Goats in the Garden
Gardening and goat keeping for us go hand-in-hand - whilst my dad swore by goat manure for his tomatoes and its benefits to the soil, the garden produce we produce helps to keep our Rare Breed Goats in the peak of health.
While most plants in our garden are good for goats, there are a few things we grow that can be fatal, and so good fencing is essential. Rhubarb stalks are good to eat for both goats and us but the leaves are not. Some commonly grown flowers are deadly: Lily-of-the-Valley which were used in our wedding bouquet, and delphiniums that are a stately, elegant perennial that is a standard in any British garden.
The common potato, along with those wonderful tomatoes, aubergines, and red peppers that are a base of ingredients in our kitchen are all members of the deadly nightshade family. Some parts of the nightshades contain alkaloids in either their fruits or green parts. For this reason, keep the fruits, leaves and vines away from your goats and no matter what the goats tell you don't give them the key to the greenhouse.
So when your out in your garden don’t be in such a hurry to rid the garden of dandelions. The humble dandelion is one of Nature’s great medicines. Dandelion has the ability to clear obstructions and detoxify poisons. It should be considered a valuable survival food, so having them doted around the garden is something we always do, and if they are in an area that doesn't suit the rest of your garden I.e makes it look untidy cut it and feed to your goats.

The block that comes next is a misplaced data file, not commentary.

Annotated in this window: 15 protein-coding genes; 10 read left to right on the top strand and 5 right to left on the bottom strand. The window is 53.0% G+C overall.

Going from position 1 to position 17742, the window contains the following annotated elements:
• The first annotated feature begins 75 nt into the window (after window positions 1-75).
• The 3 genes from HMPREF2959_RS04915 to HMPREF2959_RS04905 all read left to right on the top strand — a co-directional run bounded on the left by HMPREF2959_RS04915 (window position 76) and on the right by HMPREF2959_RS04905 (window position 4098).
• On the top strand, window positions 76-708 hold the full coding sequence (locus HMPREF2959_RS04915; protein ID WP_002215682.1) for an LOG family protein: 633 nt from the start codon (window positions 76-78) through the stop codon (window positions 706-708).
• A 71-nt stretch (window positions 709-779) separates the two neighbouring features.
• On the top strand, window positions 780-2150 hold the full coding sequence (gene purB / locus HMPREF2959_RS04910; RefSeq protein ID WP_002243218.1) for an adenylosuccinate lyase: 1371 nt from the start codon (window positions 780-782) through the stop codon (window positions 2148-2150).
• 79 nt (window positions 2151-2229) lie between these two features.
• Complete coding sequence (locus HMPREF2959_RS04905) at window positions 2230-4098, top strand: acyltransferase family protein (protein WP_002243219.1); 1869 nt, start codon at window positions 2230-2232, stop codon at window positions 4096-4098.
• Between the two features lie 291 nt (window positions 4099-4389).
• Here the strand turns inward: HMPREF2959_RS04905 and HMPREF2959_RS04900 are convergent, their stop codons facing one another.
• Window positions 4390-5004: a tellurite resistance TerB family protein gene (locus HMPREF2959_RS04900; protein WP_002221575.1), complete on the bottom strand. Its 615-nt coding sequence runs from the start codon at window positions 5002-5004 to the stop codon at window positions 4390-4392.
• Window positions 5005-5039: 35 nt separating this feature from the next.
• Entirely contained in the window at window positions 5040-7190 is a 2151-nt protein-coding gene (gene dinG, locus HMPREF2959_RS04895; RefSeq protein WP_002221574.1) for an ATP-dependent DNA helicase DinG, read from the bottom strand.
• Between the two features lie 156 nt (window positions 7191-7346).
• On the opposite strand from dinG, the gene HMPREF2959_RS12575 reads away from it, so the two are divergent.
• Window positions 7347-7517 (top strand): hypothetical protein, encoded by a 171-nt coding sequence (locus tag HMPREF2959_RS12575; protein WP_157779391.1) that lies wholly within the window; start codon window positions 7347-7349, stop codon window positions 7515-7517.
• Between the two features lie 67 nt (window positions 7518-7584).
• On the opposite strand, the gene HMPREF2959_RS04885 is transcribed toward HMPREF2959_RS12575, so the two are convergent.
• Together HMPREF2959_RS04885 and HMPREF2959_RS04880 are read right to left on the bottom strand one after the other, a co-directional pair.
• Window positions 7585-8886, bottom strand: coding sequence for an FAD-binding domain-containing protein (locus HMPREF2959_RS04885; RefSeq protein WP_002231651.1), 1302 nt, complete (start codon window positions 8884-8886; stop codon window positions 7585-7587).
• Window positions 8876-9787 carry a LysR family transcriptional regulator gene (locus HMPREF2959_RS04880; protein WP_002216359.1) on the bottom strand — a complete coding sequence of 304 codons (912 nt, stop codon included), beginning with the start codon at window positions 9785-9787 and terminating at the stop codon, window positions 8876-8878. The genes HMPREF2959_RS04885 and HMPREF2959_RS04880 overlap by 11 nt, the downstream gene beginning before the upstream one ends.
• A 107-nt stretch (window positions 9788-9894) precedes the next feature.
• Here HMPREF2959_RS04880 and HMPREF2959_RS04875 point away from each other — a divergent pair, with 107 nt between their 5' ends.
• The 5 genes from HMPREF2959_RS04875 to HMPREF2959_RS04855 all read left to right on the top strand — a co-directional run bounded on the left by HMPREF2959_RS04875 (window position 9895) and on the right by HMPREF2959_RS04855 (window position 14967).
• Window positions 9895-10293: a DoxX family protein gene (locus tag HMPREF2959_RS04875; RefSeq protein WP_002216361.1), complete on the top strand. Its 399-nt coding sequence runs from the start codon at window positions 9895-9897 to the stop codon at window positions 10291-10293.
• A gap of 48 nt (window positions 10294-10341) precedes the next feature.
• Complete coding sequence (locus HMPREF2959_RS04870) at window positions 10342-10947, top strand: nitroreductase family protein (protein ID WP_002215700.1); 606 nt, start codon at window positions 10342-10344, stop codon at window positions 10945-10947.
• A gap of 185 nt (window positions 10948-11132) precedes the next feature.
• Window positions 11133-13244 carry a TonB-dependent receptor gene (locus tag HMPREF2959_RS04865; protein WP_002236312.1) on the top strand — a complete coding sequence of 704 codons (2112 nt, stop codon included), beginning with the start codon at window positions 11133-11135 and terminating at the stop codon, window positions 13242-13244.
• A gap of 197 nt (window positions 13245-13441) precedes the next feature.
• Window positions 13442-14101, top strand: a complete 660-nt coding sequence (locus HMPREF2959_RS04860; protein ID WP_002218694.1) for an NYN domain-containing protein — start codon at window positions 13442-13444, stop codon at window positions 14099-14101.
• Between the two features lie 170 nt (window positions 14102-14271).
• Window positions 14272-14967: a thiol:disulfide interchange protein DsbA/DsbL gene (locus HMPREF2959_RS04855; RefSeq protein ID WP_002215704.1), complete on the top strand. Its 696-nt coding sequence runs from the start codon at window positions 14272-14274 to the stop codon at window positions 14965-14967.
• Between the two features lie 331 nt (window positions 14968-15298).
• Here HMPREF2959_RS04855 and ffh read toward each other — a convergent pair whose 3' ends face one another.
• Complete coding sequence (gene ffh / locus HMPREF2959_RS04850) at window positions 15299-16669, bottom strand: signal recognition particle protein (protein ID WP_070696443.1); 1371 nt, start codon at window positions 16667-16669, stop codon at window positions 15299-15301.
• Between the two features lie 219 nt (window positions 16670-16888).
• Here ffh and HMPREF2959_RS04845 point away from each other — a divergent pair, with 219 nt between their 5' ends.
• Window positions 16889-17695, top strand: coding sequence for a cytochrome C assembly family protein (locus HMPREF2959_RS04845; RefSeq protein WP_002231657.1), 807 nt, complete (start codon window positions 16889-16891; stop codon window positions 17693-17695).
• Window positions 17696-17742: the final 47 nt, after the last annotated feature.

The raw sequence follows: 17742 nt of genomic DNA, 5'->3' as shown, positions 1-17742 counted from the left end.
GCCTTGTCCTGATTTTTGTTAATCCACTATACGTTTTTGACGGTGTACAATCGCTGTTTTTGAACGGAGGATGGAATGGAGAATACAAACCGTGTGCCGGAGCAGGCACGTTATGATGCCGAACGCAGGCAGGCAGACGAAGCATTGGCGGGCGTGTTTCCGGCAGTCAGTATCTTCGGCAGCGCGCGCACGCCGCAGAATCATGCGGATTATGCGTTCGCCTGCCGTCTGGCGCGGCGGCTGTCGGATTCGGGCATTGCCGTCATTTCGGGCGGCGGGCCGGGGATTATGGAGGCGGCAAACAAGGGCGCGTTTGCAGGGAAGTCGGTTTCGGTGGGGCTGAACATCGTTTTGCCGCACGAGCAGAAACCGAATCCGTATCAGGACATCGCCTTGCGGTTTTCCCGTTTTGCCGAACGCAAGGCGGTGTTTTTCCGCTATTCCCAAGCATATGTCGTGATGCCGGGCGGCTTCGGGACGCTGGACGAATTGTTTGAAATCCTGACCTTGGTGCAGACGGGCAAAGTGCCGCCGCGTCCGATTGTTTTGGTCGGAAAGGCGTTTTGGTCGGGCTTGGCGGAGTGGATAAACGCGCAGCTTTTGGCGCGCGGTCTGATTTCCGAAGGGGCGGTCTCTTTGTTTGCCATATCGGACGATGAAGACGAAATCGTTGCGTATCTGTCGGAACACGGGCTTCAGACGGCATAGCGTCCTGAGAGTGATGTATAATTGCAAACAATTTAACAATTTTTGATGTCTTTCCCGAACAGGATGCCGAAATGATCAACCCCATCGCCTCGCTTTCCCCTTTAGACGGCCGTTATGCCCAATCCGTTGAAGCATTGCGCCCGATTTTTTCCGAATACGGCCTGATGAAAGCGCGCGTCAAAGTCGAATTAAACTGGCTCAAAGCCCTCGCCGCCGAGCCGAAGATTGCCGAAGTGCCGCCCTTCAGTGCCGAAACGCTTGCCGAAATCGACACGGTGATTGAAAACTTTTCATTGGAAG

Dandelions contain all the nutritive salts that are required for the body to purify the blood. The leaves contain nearly twice as much vitamin A as spinach and in spring are excellent in our salads, they are just as delicious in our goats 'salad' too. Dandelions are also a powerful diuretic, unlike conventional diuretics, dandelion does not leach potassium from the body.
If the grazing area for your goats contains some wild strawberries, lamb’s quarter, miners lettuce, nettles, poison ivy, thistles, plantain, chicory, curled dock, smartweed and cocklebur, you should consider yourself lucky. Goats are wild about these plants and consider them a delicacy. For goat's, as we humans do, require a varied diet and good roughage is key to a healthy diet, after all "Variety is the spice of life".
So when your gardening for your goats, certain vegetables and plants are a must; carrots are an obvious one as everybody loves to hold a carrot and let the goat eat from your hand.
The greens of the carrots are rich in manganese, and their seeds contain volatile oil, which is soothing to the digestive system. If ever my dad had a sick goat he would brew a tea made from the seeds for them, something I have continued to do for them. Carrots contain large amounts of vitamins C, B, B2, and carotene, as well as being an excellent source of vitamin A and minerals.
Over 1,200 IU (international unit) of vitamin A are found in one cup of cooked carrots; raw carrots contain nearly double that. Carrots expel worms, are an antacid and aid in the function of the liver. In addition, the juice has a reputation for having anti-cancer activity. The pulped root makes an excellent first-aid poultice.